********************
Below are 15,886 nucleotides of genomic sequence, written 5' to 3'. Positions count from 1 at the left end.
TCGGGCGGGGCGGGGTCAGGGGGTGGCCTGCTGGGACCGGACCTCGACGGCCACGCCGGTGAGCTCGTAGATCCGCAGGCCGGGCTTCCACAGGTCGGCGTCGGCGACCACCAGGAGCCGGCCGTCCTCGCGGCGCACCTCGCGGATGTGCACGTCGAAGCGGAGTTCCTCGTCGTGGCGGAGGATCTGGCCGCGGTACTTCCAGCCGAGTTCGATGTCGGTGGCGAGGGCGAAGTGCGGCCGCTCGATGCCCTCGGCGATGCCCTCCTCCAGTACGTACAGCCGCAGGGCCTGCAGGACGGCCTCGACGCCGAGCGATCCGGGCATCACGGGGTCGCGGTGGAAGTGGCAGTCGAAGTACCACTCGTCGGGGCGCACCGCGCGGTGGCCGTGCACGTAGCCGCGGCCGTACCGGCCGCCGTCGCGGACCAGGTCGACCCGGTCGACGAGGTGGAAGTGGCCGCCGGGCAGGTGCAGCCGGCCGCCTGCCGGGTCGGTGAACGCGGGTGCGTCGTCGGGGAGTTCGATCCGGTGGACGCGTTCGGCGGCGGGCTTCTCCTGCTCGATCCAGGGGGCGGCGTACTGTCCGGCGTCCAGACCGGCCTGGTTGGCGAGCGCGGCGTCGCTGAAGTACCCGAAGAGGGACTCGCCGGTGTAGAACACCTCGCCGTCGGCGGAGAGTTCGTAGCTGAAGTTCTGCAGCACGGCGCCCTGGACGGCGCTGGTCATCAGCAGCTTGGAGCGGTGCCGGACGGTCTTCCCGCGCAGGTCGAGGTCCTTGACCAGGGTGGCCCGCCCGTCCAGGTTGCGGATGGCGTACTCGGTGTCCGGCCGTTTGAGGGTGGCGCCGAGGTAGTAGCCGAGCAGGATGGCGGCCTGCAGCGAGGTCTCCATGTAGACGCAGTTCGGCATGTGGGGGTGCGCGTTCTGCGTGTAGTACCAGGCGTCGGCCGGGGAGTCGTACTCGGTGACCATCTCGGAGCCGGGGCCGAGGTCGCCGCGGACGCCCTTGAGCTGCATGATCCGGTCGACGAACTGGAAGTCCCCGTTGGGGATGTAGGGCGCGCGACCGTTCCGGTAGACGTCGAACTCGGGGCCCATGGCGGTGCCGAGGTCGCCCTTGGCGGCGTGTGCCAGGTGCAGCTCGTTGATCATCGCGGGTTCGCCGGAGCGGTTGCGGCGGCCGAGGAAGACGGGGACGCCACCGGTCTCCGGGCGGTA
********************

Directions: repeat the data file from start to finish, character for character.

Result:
Below are 15,886 nucleotides of genomic sequence, written 5' to 3'. Positions count from 1 at the left end.
TCGGGCGGGGCGGGGTCAGGGGGTGGCCTGCTGGGACCGGACCTCGACGGCCACGCCGGTGAGCTCGTAGATCCGCAGGCCGGGCTTCCACAGGTCGGCGTCGGCGACCACCAGGAGCCGGCCGTCCTCGCGGCGCACCTCGCGGATGTGCACGTCGAAGCGGAGTTCCTCGTCGTGGCGGAGGATCTGGCCGCGGTACTTCCAGCCGAGTTCGATGTCGGTGGCGAGGGCGAAGTGCGGCCGCTCGATGCCCTCGGCGATGCCCTCCTCCAGTACGTACAGCCGCAGGGCCTGCAGGACGGCCTCGACGCCGAGCGATCCGGGCATCACGGGGTCGCGGTGGAAGTGGCAGTCGAAGTACCACTCGTCGGGGCGCACCGCGCGGTGGCCGTGCACGTAGCCGCGGCCGTACCGGCCGCCGTCGCGGACCAGGTCGACCCGGTCGACGAGGTGGAAGTGGCCGCCGGGCAGGTGCAGCCGGCCGCCTGCCGGGTCGGTGAACGCGGGTGCGTCGTCGGGGAGTTCGATCCGGTGGACGCGTTCGGCGGCGGGCTTCTCCTGCTCGATCCAGGGGGCGGCGTACTGTCCGGCGTCCAGACCGGCCTGGTTGGCGAGCGCGGCGTCGCTGAAGTACCCGAAGAGGGACTCGCCGGTGTAGAACACCTCGCCGTCGGCGGAGAGTTCGTAGCTGAAGTTCTGCAGCACGGCGCCCTGGACGGCGCTGGTCATCAGCAGCTTGGAGCGGTGCCGGACGGTCTTCCCGCGCAGGTCGAGGTCCTTGACCAGGGTGGCCCGCCCGTCCAGGTTGCGGATGGCGTACTCGGTGTCCGGCCGTTTGAGGGTGGCGCCGAGGTAGTAGCCGAGCAGGATGGCGGCCTGCAGCGAGGTCTCCATGTAGACGCAGTTCGGCATGTGGGGGTGCGCGTTCTGCGTGTAGTACCAGGCGTCGGCCGGGGAGTCGTACTCGGTGACCATCTCGGAGCCGGGGCCGAGGTCGCCGCGGACGCCCTTGAGCTGCATGATCCGGTCGACGAACTGGAAGTCCCCGTTGGGGATGTAGGGCGCGCGACCGTTCCGGTAGACGTCGAACTCGGGGCCCATGGCGGTGCCGAGGTCGCCCTTGGCGGCGTGTGCCAGGTGCAGCTCGTTGATCATCGCGGGTTCGCCGGAGCGGTTGCGGCGGCCGAGGAAGACGGGGACGCCACCGGTCTCCGGGCGGTA